French experts on climate and risk management in agriculture have been working on a new insurance policy since fall of 2013. The current policy’s shortcomings were the subject of much complaint for failing to cover costs associated with repairing damages caused by more frequent occurrences of extreme weather. On July 10th, officials from the Ministry of Agriculture gathered alongside insurers and other professional organizations for a meeting on agricultural climate and risk management with the shared goal of laying the framework for this new national agricultural insurance. The same day, the French Ministry of Agriculture announced the creation of a new “baseline contract” available for all farmers and ranchers.
The objective of this new “baseline contract” is to offer compensation for production costs rather than for the farmer’s revenue. The indemnity would give them the opportunity to re-launch a production cycle after having faced losses due to catastrophes incurred by extreme weather. This new insurance policy will be affordable for most farmers and ranchers by virtue of reducing acre-based premiums.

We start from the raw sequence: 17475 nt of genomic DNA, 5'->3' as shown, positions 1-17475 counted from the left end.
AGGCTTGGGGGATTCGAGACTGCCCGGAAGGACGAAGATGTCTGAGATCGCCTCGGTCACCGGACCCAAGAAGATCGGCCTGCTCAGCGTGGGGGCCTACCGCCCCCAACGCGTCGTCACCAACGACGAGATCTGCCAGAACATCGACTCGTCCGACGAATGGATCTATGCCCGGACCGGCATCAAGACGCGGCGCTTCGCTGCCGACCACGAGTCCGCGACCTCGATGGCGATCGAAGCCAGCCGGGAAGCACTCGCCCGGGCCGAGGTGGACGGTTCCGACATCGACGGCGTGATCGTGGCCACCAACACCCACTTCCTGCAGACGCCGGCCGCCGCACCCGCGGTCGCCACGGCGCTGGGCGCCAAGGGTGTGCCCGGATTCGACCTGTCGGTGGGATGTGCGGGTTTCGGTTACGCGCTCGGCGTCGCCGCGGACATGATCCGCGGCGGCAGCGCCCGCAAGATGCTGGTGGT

In terms of funding, the state will shoulder a part of the “baseline contract”. If further coverage is needed, the farmer will be free to subscribe to a complementary insurance as he deems fit.
The French Minister of Agriculture, Stéphane Le Foll, wants to conduct a test period in order to explore the robustness and relevance of this new insurance policy, in particular regarding the diversity of French agriculture and its many sectors. The test period is expected to start promptly and will last a couple of months, ideally permitting insurance companies to offer this “baseline contract” by the end of 2015.
In 2013, the previous insurance policy had a budget of 77.2 million euros: €57.9 coming from the EU and €19.3 from the state. Additionally, the ceiling rate for insurance subsidies was 65% in every agricultural sector. According to recent figure, there was a total of 77,000 insurance contracts in 2011, 7% more than in 2010. This represented 29% of the agricultural acreage in France.